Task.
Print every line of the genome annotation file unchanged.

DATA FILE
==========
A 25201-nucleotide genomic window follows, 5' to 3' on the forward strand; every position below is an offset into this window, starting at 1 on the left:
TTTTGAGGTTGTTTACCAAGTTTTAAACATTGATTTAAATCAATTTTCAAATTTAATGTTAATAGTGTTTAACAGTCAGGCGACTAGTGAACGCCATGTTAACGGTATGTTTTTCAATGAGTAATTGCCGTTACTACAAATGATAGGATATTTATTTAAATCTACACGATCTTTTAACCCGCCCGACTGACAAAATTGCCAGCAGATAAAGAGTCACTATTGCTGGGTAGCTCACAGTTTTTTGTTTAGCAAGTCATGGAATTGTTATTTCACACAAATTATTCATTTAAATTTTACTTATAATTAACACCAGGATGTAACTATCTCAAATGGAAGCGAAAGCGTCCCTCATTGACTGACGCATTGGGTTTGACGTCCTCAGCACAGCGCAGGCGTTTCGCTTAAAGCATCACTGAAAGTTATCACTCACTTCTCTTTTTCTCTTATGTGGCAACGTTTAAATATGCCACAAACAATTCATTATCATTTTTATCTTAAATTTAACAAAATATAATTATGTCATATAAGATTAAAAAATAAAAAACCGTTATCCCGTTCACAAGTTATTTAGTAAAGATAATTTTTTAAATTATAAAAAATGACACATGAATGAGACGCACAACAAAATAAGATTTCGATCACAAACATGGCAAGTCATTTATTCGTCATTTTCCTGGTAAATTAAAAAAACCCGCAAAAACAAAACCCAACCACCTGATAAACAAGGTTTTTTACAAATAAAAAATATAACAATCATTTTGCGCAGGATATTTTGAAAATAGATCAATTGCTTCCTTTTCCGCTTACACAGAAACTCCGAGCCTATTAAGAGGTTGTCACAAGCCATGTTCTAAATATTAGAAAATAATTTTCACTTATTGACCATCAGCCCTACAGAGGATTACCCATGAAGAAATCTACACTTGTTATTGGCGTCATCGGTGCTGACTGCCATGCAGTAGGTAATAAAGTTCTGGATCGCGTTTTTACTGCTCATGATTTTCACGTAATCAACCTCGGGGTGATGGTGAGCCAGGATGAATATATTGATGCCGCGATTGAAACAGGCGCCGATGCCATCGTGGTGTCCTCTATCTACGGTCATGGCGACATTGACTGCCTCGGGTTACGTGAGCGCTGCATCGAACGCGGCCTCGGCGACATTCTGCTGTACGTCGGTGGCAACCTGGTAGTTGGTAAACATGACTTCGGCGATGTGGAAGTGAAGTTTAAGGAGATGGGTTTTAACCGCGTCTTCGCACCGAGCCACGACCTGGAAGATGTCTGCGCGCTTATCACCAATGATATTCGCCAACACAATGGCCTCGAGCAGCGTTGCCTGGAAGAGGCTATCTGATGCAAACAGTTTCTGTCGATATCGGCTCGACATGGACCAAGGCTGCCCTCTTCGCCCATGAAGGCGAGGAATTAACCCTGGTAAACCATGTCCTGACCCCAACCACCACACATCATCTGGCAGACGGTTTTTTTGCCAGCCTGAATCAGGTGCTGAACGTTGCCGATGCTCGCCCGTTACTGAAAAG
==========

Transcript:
A 25201-nucleotide genomic window follows, 5' to 3' on the forward strand; every position below is an offset into this window, starting at 1 on the left:
TTTTGAGGTTGTTTACCAAGTTTTAAACATTGATTTAAATCAATTTTCAAATTTAATGTTAATAGTGTTTAACAGTCAGGCGACTAGTGAACGCCATGTTAACGGTATGTTTTTCAATGAGTAATTGCCGTTACTACAAATGATAGGATATTTATTTAAATCTACACGATCTTTTAACCCGCCCGACTGACAAAATTGCCAGCAGATAAAGAGTCACTATTGCTGGGTAGCTCACAGTTTTTTGTTTAGCAAGTCATGGAATTGTTATTTCACACAAATTATTCATTTAAATTTTACTTATAATTAACACCAGGATGTAACTATCTCAAATGGAAGCGAAAGCGTCCCTCATTGACTGACGCATTGGGTTTGACGTCCTCAGCACAGCGCAGGCGTTTCGCTTAAAGCATCACTGAAAGTTATCACTCACTTCTCTTTTTCTCTTATGTGGCAACGTTTAAATATGCCACAAACAATTCATTATCATTTTTATCTTAAATTTAACAAAATATAATTATGTCATATAAGATTAAAAAATAAAAAACCGTTATCCCGTTCACAAGTTATTTAGTAAAGATAATTTTTTAAATTATAAAAAATGACACATGAATGAGACGCACAACAAAATAAGATTTCGATCACAAACATGGCAAGTCATTTATTCGTCATTTTCCTGGTAAATTAAAAAAACCCGCAAAAACAAAACCCAACCACCTGATAAACAAGGTTTTTTACAAATAAAAAATATAACAATCATTTTGCGCAGGATATTTTGAAAATAGATCAATTGCTTCCTTTTCCGCTTACACAGAAACTCCGAGCCTATTAAGAGGTTGTCACAAGCCATGTTCTAAATATTAGAAAATAATTTTCACTTATTGACCATCAGCCCTACAGAGGATTACCCATGAAGAAATCTACACTTGTTATTGGCGTCATCGGTGCTGACTGCCATGCAGTAGGTAATAAAGTTCTGGATCGCGTTTTTACTGCTCATGATTTTCACGTAATCAACCTCGGGGTGATGGTGAGCCAGGATGAATATATTGATGCCGCGATTGAAACAGGCGCCGATGCCATCGTGGTGTCCTCTATCTACGGTCATGGCGACATTGACTGCCTCGGGTTACGTGAGCGCTGCATCGAACGCGGCCTCGGCGACATTCTGCTGTACGTCGGTGGCAACCTGGTAGTTGGTAAACATGACTTCGGCGATGTGGAAGTGAAGTTTAAGGAGATGGGTTTTAACCGCGTCTTCGCACCGAGCCACGACCTGGAAGATGTCTGCGCGCTTATCACCAATGATATTCGCCAACACAATGGCCTCGAGCAGCGTTGCCTGGAAGAGGCTATCTGATGCAAACAGTTTCTGTCGATATCGGCTCGACATGGACCAAGGCTGCCCTCTTCGCCCATGAAGGCGAGGAATTAACCCTGGTAAACCATGTCCTGACCCCAACCACCACACATCATCTGGCAGACGGTTTTTTTGCCAGCCTGAATCAGGTGCTGAACGTTGCCGATGCTCGCCCGTTACTGAAAAG